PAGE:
Wednesday, September 12, 2007
The premise is simple: Most of what we call "news" is absurd so why not have a few laughs about it?
The setup is simple (at least from the outside): My production team and I select the best jokes submitted by pro comedy writers and we have our comedian Mark Ellis deliver them.
Here's the premier:
Thursday, September 06, 2007
Further proof that technology is no respecter of persons:
Nassau County has made more than 70 arrests since it began focusing on Craigslist last year, one of numerous crackdowns by vice squads from Hawaii to New Hampshire that have lately been monitoring the Web site closely, sometimes placing decoy ads to catch would-be customers.
“Craigslist has become the high-tech 42nd Street, where much of the solicitation takes place now,” said Richard McGuire, Nassau’s assistant chief of detectives. “Technology has worked its way into every profession, including the oldest.”
Augmenting traditional surveillance of street walkers, massage parlors, brothels and escort services, investigators are now hunching over computer screens to scroll through provocative cyber-ads in search of solicitors.
In July raids, the sheriff of Cook County, Ill., rounded up 43 women working on the streets — and 60 who advertised on Craigslist. In Seattle, a covert police ad on Craigslist in November resulted in the arrests of 71 men, including a bank officer, a construction worker and a surgeon.
And in Jacksonville, Fla., a single ad the police posted for three days in August netted 33 men, among them a teacher and a firefighter. “We got hundreds and hundreds and hundreds of hits” in phone calls and e-mail messages, said John P. Hartley, the assistant chief sheriff there.
Sex and the Internet have been intertwined almost since the first Web site, but the authorities say that prostitution is flourishing online as never before. And while prostitutes also advertise on other sites, the police here and across the country say Craigslist is by far the favorite. On one recent day, for example, some 9,000 listings were added to the site’s “Erotic Services” category in the New York region alone: Most offered massage and escorts, often hinting at more.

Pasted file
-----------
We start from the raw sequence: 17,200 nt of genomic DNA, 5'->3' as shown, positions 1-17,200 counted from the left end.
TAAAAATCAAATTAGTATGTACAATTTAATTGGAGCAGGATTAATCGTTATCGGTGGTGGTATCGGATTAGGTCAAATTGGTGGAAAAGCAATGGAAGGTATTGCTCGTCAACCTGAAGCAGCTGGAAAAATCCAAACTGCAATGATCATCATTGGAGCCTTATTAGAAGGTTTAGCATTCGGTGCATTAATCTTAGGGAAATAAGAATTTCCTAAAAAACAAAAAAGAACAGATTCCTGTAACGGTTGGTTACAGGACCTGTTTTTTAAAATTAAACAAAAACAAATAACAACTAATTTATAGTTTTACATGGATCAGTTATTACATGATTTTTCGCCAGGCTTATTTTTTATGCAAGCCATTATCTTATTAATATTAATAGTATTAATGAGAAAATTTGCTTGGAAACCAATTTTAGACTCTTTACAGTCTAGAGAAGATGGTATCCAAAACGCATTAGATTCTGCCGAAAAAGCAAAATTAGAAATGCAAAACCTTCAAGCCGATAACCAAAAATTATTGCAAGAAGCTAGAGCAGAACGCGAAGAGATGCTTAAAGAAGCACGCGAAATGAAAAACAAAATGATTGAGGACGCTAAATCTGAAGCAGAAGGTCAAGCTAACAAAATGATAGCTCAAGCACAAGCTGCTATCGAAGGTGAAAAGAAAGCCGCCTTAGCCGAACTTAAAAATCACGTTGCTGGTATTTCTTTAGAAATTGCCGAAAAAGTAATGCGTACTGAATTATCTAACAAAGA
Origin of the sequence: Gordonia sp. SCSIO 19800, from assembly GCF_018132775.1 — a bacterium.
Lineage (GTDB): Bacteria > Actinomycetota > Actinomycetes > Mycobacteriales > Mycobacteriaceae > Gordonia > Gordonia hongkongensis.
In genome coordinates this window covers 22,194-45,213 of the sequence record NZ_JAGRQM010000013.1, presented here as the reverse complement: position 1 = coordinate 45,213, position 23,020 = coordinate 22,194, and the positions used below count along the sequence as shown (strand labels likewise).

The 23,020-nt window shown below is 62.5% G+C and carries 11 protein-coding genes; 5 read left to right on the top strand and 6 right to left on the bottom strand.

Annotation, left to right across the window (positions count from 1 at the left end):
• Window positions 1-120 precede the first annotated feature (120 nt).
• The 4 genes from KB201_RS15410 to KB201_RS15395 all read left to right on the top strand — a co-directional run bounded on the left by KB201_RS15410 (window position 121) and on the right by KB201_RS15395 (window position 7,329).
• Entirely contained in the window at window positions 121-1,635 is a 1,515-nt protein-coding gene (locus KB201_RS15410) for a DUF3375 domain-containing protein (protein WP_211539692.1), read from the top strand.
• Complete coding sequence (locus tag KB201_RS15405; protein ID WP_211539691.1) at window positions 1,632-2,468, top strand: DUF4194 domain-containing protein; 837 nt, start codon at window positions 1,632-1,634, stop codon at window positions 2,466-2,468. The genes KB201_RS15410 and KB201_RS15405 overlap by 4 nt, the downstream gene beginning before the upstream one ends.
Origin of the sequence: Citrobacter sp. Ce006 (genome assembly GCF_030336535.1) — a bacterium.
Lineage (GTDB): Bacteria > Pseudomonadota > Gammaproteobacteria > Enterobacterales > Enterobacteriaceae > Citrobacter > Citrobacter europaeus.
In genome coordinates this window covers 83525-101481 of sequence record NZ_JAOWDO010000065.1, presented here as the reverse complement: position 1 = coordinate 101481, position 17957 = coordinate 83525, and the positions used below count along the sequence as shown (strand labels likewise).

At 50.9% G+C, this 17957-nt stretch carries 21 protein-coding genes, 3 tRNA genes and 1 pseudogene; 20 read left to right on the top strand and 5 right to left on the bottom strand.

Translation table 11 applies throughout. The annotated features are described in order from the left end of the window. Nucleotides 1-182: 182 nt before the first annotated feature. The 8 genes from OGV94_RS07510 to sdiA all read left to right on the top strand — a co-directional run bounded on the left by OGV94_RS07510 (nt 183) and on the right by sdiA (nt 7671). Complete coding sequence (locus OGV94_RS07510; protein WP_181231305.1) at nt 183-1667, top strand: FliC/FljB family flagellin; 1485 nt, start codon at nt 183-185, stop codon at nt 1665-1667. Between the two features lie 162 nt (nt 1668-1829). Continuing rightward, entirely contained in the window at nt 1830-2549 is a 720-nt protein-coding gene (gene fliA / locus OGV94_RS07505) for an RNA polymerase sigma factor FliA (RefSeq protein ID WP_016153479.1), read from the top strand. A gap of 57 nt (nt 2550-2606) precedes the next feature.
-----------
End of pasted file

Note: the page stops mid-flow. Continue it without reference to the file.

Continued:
Law enforcement officials have accused Craigslist of enabling prostitution. But the company’s president, Jim Buckmaster, said its 24-member staff cannot patrol the multitude of constantly changing listings — some 20 million per month — and counts on viewers to flag objectionable ads, which are promptly removed.
Tuesday, September 04, 2007
Microsoft Corp. has failed in its attempt to have its Office Open XML document format fast-tracked straight to the status of an international standard by the International Organization for Standardization.
The proposal must now be revised to take into account the negative comments made during the voting process.
Microsoft expects that a second vote early next year will result in approval, it said Tuesday. That is by no means certain, however, given the objections raised by some national standards bodies.
A proposal must pass two voting hurdles in order to be approved as an ISO standard: it must win the support of two-thirds of voting national standards bodies that participated in work on the proposal, known as P-members, and also of three-quarters of all voting members.
OOXML failed on both counts, ISO announced, as the working day ended in its Geneva offices.
The proposal won the support of 74 percent of voting members -- just shy of the required number. But only 53 percent of the voting P-members supported the proposal, well short of the required 67 percent.
Many of the national standard bodies voting against the OOXML proposal accompanied their votes with comments on what must be changed before they will vote in favor. ISO committee JTC1 must now reconcile those objections with the text, and find a compromise that will win enough votes to get through.
That will be difficult, as the French Association for Standardization, Afnor, wants to tear the proposal into two parts: a "core" part, which it wants to see converged over the course of three years with the competing Open Document Format (ODF), already an ISO standard, and an "extensions" part dealing with compatibility with legacy documents in proprietary formats.
France is not alone in suggesting modifications to the standard: Brazil raised over 60 objections, including issues of support for different languages and date formats, while the standards body in India was concerned that OOXML is incompatible with the ODF standard.